When I checked in on Reinhart via the Internet for a few games in January, he looked as active and assertive as I had ever seen him. He was something of a commanding presence on the ice, playing a sound positional game, while moving and rushing the puck confidently.
Reinhart will have to get even better with the puck and far more cranky and nasty when he doesn’t have it to become a Top 4 NHL d-man at this late date in his prospect life. As I noted then, maybe he should take some battle drills from New Jersey coach Scott Stevens, just like Adam Larsson did earlier in his career. But it looked to me like Reinhart would get the job done in capable fashion in a bottom-pairing if an NHL team needed him there.
Other major drops on The Hockey News list include Carolina’s Haydn Fleury, 29 to 98 in two years, Pittsburgh’s Derrick Pouliot, 20th to 79 in three years, and the Isles’ Michael Dal Colle, 12 to 93 in two years.
The price paid for Reinhart
Reinhart was acquired in 2015 for two draft picks from the New York Islanders. The Isles used one of those picks, 16th overall, to draft Mathew Barzal, who is ranked 8th by The Hockey News. The Isles used the second round pick also acquired from Edmonton to package with a third round pick and draft Anthony Beauvillier at 28th overall that year. As a 19-year old, he has 22 points in 62 games for the Islanders this year.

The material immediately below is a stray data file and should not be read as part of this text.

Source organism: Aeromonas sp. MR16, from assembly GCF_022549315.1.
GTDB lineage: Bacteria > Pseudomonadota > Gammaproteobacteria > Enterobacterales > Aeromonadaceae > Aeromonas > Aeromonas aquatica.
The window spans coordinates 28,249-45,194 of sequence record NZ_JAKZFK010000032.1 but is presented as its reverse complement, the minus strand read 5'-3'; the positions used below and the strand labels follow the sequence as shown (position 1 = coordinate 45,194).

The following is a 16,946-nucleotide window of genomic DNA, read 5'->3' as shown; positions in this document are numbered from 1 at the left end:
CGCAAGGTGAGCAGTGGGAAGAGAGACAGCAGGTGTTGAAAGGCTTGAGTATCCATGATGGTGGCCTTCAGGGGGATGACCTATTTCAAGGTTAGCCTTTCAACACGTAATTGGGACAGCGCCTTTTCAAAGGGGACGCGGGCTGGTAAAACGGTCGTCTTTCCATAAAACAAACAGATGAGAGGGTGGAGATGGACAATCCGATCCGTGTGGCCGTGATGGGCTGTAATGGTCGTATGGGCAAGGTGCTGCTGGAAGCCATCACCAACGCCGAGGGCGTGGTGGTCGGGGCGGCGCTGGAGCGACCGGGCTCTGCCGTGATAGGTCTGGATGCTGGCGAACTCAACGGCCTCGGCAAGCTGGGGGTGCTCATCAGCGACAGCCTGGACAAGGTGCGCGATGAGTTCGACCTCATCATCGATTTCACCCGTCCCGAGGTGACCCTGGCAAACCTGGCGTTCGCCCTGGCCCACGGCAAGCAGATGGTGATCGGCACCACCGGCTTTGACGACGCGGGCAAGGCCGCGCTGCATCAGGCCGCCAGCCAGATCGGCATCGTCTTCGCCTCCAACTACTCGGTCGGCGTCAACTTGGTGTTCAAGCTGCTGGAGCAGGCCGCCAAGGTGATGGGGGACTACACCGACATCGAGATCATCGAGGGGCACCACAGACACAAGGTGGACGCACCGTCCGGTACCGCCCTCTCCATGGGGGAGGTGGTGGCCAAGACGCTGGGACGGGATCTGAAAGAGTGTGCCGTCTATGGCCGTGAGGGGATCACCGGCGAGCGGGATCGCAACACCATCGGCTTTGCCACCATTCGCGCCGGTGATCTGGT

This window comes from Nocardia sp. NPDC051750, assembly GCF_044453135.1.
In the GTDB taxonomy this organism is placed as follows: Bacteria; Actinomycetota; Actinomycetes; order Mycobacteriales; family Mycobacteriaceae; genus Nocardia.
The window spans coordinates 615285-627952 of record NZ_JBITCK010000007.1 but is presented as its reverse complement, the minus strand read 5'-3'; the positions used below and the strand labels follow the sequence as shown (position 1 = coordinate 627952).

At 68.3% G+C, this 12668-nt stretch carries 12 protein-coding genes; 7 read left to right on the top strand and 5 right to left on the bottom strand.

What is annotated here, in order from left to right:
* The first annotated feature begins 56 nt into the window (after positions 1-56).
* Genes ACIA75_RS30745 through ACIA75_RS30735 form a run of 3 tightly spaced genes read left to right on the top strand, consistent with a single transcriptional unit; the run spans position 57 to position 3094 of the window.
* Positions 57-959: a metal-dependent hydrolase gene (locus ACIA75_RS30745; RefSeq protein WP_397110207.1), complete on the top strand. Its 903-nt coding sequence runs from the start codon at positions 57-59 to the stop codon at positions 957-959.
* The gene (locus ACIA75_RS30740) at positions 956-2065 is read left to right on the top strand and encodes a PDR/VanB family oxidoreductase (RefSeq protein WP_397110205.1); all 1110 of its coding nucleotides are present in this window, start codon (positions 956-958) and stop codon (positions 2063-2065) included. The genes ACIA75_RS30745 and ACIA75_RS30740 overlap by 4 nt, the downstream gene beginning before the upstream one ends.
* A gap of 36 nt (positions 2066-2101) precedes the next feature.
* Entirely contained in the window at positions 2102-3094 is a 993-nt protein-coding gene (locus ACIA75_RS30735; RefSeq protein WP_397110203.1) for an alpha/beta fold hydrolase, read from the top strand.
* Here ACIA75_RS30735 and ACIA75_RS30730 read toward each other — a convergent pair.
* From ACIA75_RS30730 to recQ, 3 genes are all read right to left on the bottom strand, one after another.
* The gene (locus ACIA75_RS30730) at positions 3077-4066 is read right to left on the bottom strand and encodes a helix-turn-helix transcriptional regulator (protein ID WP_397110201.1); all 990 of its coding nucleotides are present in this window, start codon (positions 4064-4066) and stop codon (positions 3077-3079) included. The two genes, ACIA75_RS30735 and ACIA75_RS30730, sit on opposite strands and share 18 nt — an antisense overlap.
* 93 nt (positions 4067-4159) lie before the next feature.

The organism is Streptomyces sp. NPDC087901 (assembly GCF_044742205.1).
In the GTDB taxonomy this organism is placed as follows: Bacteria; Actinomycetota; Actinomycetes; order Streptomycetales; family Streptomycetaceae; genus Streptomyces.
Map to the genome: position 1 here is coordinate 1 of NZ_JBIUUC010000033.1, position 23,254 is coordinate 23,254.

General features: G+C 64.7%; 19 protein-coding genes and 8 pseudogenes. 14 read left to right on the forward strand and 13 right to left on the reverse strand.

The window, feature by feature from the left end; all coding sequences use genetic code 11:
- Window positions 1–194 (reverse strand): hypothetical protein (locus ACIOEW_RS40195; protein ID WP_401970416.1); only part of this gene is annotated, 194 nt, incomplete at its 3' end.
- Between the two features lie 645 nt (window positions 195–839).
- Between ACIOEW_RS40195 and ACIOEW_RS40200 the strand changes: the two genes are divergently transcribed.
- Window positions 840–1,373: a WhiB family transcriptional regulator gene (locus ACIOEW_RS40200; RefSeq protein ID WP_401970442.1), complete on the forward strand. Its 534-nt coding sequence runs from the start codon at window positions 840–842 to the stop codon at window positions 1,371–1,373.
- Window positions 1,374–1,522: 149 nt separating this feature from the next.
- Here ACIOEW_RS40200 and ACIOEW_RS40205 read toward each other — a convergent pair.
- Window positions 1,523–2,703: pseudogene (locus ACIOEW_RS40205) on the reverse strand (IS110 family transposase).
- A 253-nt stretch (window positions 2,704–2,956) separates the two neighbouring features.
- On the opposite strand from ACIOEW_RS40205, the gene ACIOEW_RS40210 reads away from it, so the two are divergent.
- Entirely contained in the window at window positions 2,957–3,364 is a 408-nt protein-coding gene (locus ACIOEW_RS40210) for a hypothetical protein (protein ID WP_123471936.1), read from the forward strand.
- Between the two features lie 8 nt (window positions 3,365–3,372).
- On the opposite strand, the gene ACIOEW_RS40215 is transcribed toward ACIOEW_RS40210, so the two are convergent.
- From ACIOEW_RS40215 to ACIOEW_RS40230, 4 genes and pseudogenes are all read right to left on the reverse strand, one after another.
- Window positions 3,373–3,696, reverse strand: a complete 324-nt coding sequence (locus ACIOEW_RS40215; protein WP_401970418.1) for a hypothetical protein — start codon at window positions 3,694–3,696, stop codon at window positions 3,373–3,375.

On the plus side, the 30 scouts for The Hockey News ranked Jesse Puljujarvi of Bakersfield as the second best prospect. Goalie Laurent Brossoit, now with the Oilers, was ranked 78th. They are the only two Oilers prospects in the Top 100, with players like Tyler Benson, Caleb Jones, Jujhar Khaira, Markus Niemelainen and Ethan Bear failing to make the cut. For my money, Khaira is under-rated here, while Benson remains something an unknown due to his injury history.
For comparison, divisional rivals Anaheim has five players in the Top 50 (Shea Theodore, 22nd, Jacob Larsson, 23, Max Jones, 28, Brandon Montour, 30, Sam Steel, 40), Calgary has four in the Top 100 (Tyler Parsons, 34, Jon Gillies, 49, Mark Jankowski, 66, Oliver Kylington, 96), but Los Angeles has just two in the Top 100 (Adrian Kempe, 47, Kale Clague, 94).